4. Chasing the Jewnicorn - or "chamsa chasing" is NOT silly: Yes, the Jewnicorn…a little joke. We coined an activity called "Chamsa Chasing" which is really an secret (not anymore) term for "outreach". You see, we ROIers value the experience we had at ROI - living your Jewish values through social entrepreneurism, connecting with others who feel similarly, and collaborating together to make a better world (Tikkun Olam). Therefore, we were on the lookout for social entrepreneurs at SXSW who were Jewish and might find ROI interesting as well. At one point I called it non-religious or Progressive Chabad. I said this with the highest level of respect for Chabad which in my opinion, does the best outreach in the Jewish world, if not the WHOLE world. As I've been quoted before in previous blogs and articles, I'm a "Jew-vangelist" - meaning, I love Judaism, I find it relevant, valuable and super engaging in my life. So why would I not want to share that with people I meet, like or love? So if there are folks out there who are Jewish and are social entrepreneurs, why would I not want to share my love of ROI with them. Hence #chamsachasing at SXSW.
5. Trade shows rock: There is such opportunity at trade shows. Every person you meet wants to tell you about their product or service. But the reason they rock, is that Trade Shows are a personal challenge course game. For every person I meet, I am challenged to connect what they do with either what I or my friends might be interested in. It often goes beyond what they're selling - (ex. a product development idea they haven't thought about that I could help them with, a service that could help the Jewish community they could pilot with us.) Possibilities are ENDLESS! (this relates back to #2 - Planned Serendipity)
6.(Re)inventing yourself can happen in a SECOND!: (this relates to #'s 5 and 2). If you actually say what you do with confidence and authority, people believe you. So even if this is the first time you've ever thought of yourself as a "game strategist" or a "blogger" or whatever your new passion is, when you believe it and say it out loud with confidence, unapologetically, others do as well! (Short anecdote, in case you want to skip to #7) When I was first in NY, a new guitarist just starting out, carrying my new guitar, I bumped into LOU REED! (Yes, that Lou Reed). He looked at me. I blurted out: I'm a musician. He looked at me, looked at the guitar, looked back at me, nodded, smiled and walked on. I'd never referred to myself as a musician before. Lou Reed believed me because I believed it myself! In an instant, I was a musician.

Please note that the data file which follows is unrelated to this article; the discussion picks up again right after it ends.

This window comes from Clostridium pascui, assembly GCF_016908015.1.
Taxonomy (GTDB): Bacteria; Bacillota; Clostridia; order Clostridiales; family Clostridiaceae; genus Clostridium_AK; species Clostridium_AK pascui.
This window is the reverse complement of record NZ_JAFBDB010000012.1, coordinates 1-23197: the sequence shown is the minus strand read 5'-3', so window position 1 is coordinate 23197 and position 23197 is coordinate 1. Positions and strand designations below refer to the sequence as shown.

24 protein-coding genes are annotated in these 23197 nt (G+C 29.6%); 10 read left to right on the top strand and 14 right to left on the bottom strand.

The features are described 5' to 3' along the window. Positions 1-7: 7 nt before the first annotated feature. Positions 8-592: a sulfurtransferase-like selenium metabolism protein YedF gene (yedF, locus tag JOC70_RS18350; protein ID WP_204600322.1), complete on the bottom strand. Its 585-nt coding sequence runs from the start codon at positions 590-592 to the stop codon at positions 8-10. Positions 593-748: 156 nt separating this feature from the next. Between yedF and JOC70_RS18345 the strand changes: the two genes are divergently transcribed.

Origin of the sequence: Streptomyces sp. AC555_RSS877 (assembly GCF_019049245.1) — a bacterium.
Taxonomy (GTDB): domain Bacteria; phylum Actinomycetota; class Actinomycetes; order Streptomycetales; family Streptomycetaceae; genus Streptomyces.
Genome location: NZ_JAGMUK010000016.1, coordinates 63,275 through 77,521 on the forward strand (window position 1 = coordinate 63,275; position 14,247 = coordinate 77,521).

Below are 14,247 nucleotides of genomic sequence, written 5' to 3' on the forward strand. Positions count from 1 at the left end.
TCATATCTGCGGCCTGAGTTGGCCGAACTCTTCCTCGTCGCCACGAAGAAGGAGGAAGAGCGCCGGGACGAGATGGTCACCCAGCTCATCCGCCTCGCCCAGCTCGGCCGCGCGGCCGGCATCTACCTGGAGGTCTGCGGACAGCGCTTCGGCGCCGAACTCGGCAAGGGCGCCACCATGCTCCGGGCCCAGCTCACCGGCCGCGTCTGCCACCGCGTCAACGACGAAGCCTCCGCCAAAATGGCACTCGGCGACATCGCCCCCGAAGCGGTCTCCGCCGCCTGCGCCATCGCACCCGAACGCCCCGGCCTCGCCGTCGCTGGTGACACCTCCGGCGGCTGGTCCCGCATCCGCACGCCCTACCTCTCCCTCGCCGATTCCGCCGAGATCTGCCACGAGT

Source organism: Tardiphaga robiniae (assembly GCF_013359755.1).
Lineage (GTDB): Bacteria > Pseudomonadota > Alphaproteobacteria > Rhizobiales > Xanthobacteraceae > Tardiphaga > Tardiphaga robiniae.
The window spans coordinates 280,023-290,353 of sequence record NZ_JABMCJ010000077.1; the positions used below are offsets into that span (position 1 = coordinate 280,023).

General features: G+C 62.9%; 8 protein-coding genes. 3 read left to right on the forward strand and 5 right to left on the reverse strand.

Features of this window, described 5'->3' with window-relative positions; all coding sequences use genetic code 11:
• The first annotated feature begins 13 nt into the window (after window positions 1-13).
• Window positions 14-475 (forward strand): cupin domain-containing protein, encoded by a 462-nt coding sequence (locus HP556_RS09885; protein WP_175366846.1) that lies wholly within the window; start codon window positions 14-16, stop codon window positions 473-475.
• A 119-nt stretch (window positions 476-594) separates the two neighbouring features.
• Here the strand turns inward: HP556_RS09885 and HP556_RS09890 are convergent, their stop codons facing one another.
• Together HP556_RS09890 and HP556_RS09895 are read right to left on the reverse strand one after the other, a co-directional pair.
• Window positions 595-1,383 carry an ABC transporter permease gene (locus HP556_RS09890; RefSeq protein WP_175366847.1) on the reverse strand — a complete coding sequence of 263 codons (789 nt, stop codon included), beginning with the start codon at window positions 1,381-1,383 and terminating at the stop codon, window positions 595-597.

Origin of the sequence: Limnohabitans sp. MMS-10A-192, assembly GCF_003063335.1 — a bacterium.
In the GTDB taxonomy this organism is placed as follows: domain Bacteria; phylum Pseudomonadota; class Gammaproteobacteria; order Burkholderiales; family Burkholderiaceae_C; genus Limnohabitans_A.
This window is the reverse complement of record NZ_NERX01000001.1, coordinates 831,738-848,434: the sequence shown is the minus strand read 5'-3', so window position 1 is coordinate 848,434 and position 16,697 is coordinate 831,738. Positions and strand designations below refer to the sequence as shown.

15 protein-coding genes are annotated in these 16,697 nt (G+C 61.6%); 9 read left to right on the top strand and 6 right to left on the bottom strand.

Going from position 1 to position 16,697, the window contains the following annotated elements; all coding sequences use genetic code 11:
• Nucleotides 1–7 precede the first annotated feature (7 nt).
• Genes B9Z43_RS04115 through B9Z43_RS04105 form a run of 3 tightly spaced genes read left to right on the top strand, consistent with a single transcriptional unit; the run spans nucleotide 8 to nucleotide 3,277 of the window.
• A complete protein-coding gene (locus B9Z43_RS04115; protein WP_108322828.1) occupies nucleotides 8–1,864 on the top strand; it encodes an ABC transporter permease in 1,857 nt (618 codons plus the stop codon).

7. Jews are everywhere. (They really are.)
8. Authenticity Opens Doors: A lesson encountered time and again, as I did at SXSW. The more honest I was about who I was and what I wanted, the more people were responsive to me and wanting to help. The less I "pitched" and the more "authentic" I was, the more open people were to expose themselves to me. Go figure.
9. Go where you grow, not where you know. This phrase, coined by Sarah Lefton (g-dcast.com) is built off my description of how I decided to go to the Interactive conference and not the music conference, pushing myself out of my comfort zone. It's a keeper, Sarah! Call to Action moment: As a JEWISH EDUCATOR, I want to challenge my colleagues in the field to not just have conversations with like-minds, known subjects and methods, familiar conferences, etc., but to embrace professional development opportunities that push us out of our comfort zones. (Please substitute Jewish educator for whatever field you're in.)
10. Community helps both ground and springboard at the same time: (this is the safety net to #9) Face it: it's hard to go into unchartered, unfamiliar territory. I was WAY overwhelmed going to SXSW Interactive. We ROIers everyday had a Meet-Up which served to both ground and springboard me at the same time. I shared connections I'd made, helped other people, heard their take on sessions or presenters I was considering attending to help me make my decision, and just laughed and experienced familiarity for a moment. This safety net motivated me to take risks. The shared background and shared experiences/language we had from ROI actually helped me push my own comfort zone!